It is understandable that a parent might be anxious about giving their consent to their child travelling abroad, particularly if there has been an acrimonious separation. The short answer to whether you should consent is: it depends on where your child is travelling to.
Countries who are signatories to the Hague Convention on the Civil Aspects of International Child Abduction have an agreed mechanism for the return of a child who has wrongfully been removed or retained abroad.
Broadly speaking, if you are exercising your parental rights and you have not consented to your child being retained abroad, then unless it is established that the child would be at grave risk or placed in an intolerable situation, an order will be made for their return home. The child’s view will also be considered.
Travel to countries not part of the Hague Convention
If you are thinking about giving consent for your child to travel to a country such as the UAE or Pakistan which is not a signatory to the Convention, then the situation is far more complex. If your child is wrongfully retained abroad, it is important to act quickly and before it can be argued that the child’s place of habitual residence has changed.
Before you allow your child to travel to a country that is not a signatory to the Hague Convention, you might consider entering into an agreement which declares that the child is habitually resident in Scotland. The agreement should also state that your consent for your child to travel is for a defined period only and for the purpose of a holiday. A date of return should be agreed upon. Such an agreement may not be recognised in the foreign country, but it could be produced quickly as evidence of the scope of your consent.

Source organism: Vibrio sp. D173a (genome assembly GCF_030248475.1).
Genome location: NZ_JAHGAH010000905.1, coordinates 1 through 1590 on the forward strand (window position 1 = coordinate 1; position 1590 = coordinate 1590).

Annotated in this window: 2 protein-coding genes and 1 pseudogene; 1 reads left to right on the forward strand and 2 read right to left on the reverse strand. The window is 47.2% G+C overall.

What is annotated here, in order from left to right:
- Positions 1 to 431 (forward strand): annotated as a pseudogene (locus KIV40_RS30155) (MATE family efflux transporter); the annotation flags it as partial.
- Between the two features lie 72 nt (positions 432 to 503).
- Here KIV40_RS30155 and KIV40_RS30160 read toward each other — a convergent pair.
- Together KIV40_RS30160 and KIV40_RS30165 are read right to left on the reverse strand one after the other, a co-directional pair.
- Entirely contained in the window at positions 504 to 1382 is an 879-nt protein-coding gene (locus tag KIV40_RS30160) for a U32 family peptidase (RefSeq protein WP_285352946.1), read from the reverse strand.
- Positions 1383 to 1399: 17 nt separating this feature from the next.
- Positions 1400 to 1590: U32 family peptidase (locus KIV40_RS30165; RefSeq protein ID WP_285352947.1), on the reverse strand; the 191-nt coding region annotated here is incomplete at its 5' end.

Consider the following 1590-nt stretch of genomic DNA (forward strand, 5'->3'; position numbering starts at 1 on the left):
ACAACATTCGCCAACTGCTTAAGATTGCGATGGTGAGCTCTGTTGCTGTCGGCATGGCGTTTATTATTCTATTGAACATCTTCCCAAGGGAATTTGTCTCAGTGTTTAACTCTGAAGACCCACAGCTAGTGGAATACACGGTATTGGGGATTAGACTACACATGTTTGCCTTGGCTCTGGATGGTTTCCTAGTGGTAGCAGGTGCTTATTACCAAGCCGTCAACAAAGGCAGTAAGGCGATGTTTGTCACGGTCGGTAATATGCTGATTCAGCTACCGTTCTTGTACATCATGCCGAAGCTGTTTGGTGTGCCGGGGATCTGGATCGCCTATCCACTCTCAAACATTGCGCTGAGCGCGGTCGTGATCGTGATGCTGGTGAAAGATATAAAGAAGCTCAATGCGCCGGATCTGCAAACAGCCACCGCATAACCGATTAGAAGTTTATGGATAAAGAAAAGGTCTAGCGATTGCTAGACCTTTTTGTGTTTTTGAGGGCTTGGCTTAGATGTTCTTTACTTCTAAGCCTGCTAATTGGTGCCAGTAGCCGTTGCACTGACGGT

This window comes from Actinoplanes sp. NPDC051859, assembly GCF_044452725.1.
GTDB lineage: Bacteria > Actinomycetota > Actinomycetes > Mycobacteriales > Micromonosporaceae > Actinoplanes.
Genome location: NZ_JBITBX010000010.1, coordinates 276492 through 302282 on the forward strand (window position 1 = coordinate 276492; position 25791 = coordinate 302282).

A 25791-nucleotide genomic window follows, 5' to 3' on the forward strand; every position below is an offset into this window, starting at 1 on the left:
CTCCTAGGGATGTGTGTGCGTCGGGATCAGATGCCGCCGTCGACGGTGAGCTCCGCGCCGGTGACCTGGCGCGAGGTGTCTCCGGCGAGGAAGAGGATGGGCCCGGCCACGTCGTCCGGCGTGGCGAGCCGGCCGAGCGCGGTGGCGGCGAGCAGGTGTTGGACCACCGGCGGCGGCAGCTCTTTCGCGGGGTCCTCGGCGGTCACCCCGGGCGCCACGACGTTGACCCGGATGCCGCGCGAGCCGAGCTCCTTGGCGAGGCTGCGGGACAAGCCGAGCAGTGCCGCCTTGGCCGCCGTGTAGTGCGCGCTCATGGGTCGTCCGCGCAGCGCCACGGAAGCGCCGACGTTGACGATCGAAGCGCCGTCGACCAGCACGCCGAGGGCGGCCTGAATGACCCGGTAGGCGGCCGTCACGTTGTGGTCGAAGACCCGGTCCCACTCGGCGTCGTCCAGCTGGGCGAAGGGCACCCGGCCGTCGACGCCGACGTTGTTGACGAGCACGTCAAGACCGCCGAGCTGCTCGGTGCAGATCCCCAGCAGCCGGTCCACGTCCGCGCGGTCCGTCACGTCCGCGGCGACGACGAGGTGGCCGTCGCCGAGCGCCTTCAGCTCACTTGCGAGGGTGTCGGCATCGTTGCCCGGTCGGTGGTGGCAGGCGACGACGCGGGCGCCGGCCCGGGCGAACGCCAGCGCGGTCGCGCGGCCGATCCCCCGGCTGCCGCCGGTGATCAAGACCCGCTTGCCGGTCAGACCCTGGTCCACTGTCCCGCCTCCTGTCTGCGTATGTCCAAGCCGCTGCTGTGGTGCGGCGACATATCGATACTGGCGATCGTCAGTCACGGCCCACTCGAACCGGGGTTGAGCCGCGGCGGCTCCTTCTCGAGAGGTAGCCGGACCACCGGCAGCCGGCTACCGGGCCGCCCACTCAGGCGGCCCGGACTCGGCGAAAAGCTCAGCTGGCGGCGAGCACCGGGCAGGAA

If your child is retained in a foreign country that is not a signatory to the Hague Convention, it is important to act quickly and seek legal advice.
It is unlawful to remove a child from the United Kingdom without consent. If a person with parental rights and responsibilities refuses to consent to their child travelling abroad, then the remedy for the other parent is to ask the court to make a specific issue order to allow the child to travel.
The content of this page is for information only. It is not intended to be construed as legal advice and should not be treated as a substitute for specific advice. Gibson Kerr Ltd accepts no responsibility for the content of any third party website to which this webpage refers. Gibson Kerr Ltd is regulated by the Law Society of Scotland